Effect of mibefradil on sodium and calcium currents

Peter R. Strege, Cheryl E. Bernard, Yijun Ou, Simon J. Gibbons, Gianrico Farrugia

Research output: Contribution to journalArticle

41 Citations (Scopus)

Abstract

Interstitial cells of Cajal (ICC) generate the electrical slow wave. The ionic conductances that contribute to the slow wave appear to vary among species. In humans, a tetrodotoxin-resistant Na+ current (Na v1.5) encoded by SCN5A contributes to the rising phase of the slow wave, whereas T-type Ca2+ currents have been reported from cultured mouse intestine ICC and also from canine colonic ICC. Mibefradil has a higher affinity for T-type over L-type Ca2+ channels, and the drug has been used in the gastrointestinal tract to identify T-type currents. However, the selectivity of mibefradil for T-type Ca2+ channels over ICC and smooth muscle Na+ channels has not been clearly demonstrated. The aim of this study was to determine the effect of mibefradil on T-type and L-type Ca2+ and Na+ currents. Whole cell currents were recorded from HEK-293 cells coexpressing green fluorescent protein with either the rat brain T-type Ca2+ channel α13.3b + β2, the human intestinal L-type Ca2+ channel subunits α1C + β2, or Nav1.5. Mibefradil significantly reduced expressed T-type Ca2+ current at concentrations a ≥0.1 μM (IC50 = 0.29 μM), L-type Ca2+ current at > 1 μM (IC50 = 2.7 μM), and Na+ current at ≥ 0.3 μM (IC50 = 0.98 μM). In conclusion, mibefradil inhibits the human intestinal tetrodotoxin-resistant Na+ channel at submicromolar concentrations. Caution must be used in the interpretation of the effects of mibefradil when several ion channel classes are coexpressed.

Original languageEnglish (US)
JournalAmerican Journal of Physiology - Gastrointestinal and Liver Physiology
Volume289
Issue number2 52-2
DOIs
StatePublished - Aug 2005

Fingerprint

Mibefradil
Interstitial Cells of Cajal
Sodium
Calcium
Inhibitory Concentration 50
Tetrodotoxin
HEK293 Cells
Green Fluorescent Proteins
Ion Channels
Intestines
Smooth Muscle
Gastrointestinal Tract
Canidae
Brain
Pharmaceutical Preparations

Keywords

  • Gastrointestinal tract
  • Ion channel
  • Patch clamp

ASJC Scopus subject areas

  • Gastroenterology
  • Physiology

Cite this

Effect of mibefradil on sodium and calcium currents. / Strege, Peter R.; Bernard, Cheryl E.; Ou, Yijun; Gibbons, Simon J.; Farrugia, Gianrico.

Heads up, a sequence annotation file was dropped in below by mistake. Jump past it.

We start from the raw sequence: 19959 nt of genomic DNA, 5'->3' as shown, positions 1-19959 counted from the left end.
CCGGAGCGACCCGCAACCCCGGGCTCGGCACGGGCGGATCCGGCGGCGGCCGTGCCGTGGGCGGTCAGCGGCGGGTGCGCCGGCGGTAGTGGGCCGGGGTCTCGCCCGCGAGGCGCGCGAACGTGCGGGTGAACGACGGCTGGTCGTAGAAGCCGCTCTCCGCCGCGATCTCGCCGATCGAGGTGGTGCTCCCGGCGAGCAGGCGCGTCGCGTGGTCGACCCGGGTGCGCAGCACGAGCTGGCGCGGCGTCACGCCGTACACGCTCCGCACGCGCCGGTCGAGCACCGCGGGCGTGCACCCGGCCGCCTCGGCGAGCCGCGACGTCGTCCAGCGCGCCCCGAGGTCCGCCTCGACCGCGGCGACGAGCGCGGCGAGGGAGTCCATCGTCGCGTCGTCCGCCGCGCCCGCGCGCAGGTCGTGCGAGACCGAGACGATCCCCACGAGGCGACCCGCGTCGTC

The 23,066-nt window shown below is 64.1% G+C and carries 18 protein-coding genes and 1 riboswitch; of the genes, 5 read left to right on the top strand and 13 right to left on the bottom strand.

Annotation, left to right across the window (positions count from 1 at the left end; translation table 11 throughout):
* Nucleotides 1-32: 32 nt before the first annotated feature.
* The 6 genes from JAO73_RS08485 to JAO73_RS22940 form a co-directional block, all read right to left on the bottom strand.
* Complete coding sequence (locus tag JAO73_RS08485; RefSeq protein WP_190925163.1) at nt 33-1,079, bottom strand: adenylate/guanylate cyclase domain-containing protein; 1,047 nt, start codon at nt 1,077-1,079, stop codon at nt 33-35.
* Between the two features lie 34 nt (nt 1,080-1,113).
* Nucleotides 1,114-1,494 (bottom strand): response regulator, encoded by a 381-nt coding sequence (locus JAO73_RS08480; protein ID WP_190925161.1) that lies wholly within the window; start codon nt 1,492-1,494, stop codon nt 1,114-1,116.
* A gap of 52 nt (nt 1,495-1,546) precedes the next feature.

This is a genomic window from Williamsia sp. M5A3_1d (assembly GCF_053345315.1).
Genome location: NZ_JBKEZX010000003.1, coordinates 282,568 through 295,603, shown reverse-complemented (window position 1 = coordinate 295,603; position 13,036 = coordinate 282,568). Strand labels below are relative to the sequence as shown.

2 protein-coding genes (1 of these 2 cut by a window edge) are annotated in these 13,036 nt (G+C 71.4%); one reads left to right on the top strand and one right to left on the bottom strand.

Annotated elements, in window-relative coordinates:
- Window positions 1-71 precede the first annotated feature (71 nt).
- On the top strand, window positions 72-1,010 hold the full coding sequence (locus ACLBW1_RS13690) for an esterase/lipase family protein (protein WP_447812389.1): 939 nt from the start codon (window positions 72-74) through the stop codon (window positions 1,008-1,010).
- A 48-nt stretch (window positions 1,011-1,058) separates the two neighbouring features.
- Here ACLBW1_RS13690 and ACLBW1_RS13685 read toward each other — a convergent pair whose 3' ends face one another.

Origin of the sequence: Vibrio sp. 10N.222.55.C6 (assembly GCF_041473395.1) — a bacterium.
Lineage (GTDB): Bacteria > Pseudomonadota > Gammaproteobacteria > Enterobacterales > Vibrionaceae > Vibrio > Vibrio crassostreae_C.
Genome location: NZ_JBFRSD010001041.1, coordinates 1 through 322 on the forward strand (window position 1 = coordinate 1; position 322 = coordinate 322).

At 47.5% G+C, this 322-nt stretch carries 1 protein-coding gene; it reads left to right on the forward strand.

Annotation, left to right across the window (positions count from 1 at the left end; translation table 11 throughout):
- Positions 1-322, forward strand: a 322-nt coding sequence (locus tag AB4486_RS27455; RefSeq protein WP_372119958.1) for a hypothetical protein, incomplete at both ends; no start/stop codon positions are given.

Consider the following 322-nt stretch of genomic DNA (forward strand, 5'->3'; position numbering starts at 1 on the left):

In: American Journal of Physiology - Gastrointestinal and Liver Physiology, Vol. 289, No. 2 52-2, 08.2005.

Research output: Contribution to journalArticle

Strege, Peter R. ; Bernard, Cheryl E. ; Ou, Yijun ; Gibbons, Simon J. ; Farrugia, Gianrico. / Effect of mibefradil on sodium and calcium currents. In: American Journal of Physiology - Gastrointestinal and Liver Physiology. 2005 ; Vol. 289, No. 2 52-2.
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AB - Interstitial cells of Cajal (ICC) generate the electrical slow wave. The ionic conductances that contribute to the slow wave appear to vary among species. In humans, a tetrodotoxin-resistant Na+ current (Na v1.5) encoded by SCN5A contributes to the rising phase of the slow wave, whereas T-type Ca2+ currents have been reported from cultured mouse intestine ICC and also from canine colonic ICC. Mibefradil has a higher affinity for T-type over L-type Ca2+ channels, and the drug has been used in the gastrointestinal tract to identify T-type currents. However, the selectivity of mibefradil for T-type Ca2+ channels over ICC and smooth muscle Na+ channels has not been clearly demonstrated. The aim of this study was to determine the effect of mibefradil on T-type and L-type Ca2+ and Na+ currents. Whole cell currents were recorded from HEK-293 cells coexpressing green fluorescent protein with either the rat brain T-type Ca2+ channel α13.3b + β2, the human intestinal L-type Ca2+ channel subunits α1C + β2, or Nav1.5. Mibefradil significantly reduced expressed T-type Ca2+ current at concentrations a ≥0.1 μM (IC50 = 0.29 μM), L-type Ca2+ current at > 1 μM (IC50 = 2.7 μM), and Na+ current at ≥ 0.3 μM (IC50 = 0.98 μM). In conclusion, mibefradil inhibits the human intestinal tetrodotoxin-resistant Na+ channel at submicromolar concentrations. Caution must be used in the interpretation of the effects of mibefradil when several ion channel classes are coexpressed.

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